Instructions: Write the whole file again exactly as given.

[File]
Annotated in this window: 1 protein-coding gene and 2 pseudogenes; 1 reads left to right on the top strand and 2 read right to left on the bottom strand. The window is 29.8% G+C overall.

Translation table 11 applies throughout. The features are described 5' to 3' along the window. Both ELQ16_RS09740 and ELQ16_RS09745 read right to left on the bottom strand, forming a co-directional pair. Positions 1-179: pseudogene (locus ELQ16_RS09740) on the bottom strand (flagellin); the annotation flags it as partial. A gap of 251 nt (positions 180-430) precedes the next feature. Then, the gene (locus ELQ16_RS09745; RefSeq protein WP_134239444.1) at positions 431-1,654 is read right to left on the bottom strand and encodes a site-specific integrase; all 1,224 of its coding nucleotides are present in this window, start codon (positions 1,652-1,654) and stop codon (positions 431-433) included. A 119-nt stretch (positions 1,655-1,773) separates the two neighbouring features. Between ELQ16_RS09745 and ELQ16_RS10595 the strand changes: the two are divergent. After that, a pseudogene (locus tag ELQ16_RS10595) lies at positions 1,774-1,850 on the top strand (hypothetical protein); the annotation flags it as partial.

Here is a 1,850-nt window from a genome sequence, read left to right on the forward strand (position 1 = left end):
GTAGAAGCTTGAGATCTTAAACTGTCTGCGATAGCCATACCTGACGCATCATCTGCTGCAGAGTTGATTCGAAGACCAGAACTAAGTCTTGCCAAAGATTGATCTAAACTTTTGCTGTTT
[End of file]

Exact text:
Annotated in this window: 1 protein-coding gene and 2 pseudogenes; 1 reads left to right on the top strand and 2 read right to left on the bottom strand. The window is 29.8% G+C overall.

Translation table 11 applies throughout. The features are described 5' to 3' along the window. Both ELQ16_RS09740 and ELQ16_RS09745 read right to left on the bottom strand, forming a co-directional pair. Positions 1-179: pseudogene (locus ELQ16_RS09740) on the bottom strand (flagellin); the annotation flags it as partial. A gap of 251 nt (positions 180-430) precedes the next feature. Then, the gene (locus ELQ16_RS09745; RefSeq protein WP_134239444.1) at positions 431-1,654 is read right to left on the bottom strand and encodes a site-specific integrase; all 1,224 of its coding nucleotides are present in this window, start codon (positions 1,652-1,654) and stop codon (positions 431-433) included. A 119-nt stretch (positions 1,655-1,773) separates the two neighbouring features. Between ELQ16_RS09745 and ELQ16_RS10595 the strand changes: the two are divergent. After that, a pseudogene (locus tag ELQ16_RS10595) lies at positions 1,774-1,850 on the top strand (hypothetical protein); the annotation flags it as partial.

Here is a 1,850-nt window from a genome sequence, read left to right on the forward strand (position 1 = left end):
GTAGAAGCTTGAGATCTTAAACTGTCTGCGATAGCCATACCTGACGCATCATCTGCTGCAGAGTTGATTCGAAGACCAGAACTAAGTCTTGCCAAAGATTGATCTAAACTTTTGCTGTTT